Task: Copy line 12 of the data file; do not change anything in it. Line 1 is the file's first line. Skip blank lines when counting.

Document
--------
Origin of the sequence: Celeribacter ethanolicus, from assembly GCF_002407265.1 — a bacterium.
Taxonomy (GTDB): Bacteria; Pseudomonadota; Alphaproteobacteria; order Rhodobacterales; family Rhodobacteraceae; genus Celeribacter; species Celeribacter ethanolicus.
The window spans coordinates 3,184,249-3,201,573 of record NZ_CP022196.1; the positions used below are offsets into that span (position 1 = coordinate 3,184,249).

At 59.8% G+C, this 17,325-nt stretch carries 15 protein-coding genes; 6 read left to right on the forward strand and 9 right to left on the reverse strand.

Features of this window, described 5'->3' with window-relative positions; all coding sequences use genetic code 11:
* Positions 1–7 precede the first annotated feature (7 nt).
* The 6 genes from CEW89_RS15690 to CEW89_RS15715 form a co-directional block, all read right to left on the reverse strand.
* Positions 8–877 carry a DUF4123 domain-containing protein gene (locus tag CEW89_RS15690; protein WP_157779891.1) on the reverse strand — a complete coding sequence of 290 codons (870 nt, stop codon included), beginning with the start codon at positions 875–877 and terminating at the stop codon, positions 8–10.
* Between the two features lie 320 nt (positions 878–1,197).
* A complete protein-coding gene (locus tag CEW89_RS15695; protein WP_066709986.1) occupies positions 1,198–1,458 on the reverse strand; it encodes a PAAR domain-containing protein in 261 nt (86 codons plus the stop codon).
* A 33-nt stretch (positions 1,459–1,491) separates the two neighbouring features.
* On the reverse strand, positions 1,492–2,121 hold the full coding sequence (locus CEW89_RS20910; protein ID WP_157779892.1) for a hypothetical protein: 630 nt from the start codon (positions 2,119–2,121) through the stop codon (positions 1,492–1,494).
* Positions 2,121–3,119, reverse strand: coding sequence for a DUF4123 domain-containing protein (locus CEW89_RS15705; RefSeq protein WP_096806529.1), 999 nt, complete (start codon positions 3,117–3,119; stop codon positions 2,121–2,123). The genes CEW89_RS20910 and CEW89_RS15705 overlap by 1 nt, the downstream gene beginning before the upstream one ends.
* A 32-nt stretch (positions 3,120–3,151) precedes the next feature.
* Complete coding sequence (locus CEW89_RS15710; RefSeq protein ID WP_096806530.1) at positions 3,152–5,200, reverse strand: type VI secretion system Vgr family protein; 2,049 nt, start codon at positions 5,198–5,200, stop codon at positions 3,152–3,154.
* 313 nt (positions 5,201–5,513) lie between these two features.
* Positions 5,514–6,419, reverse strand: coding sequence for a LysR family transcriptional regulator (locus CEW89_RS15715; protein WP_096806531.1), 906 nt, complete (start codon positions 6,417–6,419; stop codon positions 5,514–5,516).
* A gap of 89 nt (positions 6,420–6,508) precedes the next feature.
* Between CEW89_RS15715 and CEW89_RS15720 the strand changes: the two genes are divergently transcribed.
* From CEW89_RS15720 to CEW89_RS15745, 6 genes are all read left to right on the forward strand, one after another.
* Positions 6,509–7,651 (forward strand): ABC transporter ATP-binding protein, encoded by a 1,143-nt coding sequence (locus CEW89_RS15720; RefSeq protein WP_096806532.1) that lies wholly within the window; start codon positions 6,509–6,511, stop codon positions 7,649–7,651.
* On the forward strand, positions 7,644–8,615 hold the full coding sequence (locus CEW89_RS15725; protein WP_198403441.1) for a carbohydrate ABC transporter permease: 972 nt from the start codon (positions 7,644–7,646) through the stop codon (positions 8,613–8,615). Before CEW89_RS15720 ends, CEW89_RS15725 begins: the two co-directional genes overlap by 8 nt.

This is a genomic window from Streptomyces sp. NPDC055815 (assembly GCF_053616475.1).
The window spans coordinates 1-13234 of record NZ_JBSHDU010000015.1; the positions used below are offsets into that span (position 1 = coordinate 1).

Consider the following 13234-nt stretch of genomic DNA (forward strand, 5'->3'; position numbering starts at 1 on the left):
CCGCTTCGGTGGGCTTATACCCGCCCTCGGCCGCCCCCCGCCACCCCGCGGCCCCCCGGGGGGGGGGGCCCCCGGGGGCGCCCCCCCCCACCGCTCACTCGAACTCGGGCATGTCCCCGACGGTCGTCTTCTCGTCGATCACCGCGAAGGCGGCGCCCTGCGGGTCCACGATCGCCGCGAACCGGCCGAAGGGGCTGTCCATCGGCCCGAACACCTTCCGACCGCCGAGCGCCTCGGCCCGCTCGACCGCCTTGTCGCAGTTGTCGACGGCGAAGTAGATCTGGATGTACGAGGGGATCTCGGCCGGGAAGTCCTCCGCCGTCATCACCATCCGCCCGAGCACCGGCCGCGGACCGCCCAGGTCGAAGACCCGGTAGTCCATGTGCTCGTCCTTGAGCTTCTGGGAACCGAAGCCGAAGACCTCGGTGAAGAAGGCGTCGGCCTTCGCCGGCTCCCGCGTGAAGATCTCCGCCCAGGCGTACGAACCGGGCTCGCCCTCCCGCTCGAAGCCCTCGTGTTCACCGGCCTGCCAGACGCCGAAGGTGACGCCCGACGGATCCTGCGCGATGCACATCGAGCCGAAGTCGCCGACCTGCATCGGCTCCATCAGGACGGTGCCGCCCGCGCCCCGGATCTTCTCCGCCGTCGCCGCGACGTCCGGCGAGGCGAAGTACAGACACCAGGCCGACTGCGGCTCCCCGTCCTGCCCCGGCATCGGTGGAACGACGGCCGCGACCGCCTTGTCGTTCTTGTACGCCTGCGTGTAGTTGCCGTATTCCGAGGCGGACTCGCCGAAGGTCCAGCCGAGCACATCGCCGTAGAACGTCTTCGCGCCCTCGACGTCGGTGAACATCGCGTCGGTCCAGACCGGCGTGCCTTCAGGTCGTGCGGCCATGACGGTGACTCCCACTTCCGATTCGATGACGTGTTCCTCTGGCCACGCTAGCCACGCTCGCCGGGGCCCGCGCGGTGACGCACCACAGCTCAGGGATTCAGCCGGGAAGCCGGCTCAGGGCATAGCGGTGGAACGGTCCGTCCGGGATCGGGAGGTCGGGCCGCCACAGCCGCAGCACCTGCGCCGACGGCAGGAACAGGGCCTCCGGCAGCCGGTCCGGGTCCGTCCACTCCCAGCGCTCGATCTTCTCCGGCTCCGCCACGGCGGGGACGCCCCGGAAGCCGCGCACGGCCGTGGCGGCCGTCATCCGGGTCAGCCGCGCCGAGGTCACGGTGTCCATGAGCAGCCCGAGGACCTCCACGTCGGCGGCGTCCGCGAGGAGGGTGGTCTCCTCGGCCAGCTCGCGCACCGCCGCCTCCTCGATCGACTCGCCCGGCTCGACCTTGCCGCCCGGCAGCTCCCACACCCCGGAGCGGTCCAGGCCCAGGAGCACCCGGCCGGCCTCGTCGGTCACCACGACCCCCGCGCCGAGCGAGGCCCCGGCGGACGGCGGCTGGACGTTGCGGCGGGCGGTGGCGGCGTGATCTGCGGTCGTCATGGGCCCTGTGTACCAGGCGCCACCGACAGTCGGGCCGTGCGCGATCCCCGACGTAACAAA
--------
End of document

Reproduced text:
* On the reverse strand, positions 1,492–2,121 hold the full coding sequence (locus CEW89_RS20910; protein ID WP_157779892.1) for a hypothetical protein: 630 nt from the start codon (positions 2,119–2,121) through the stop codon (positions 1,492–1,494).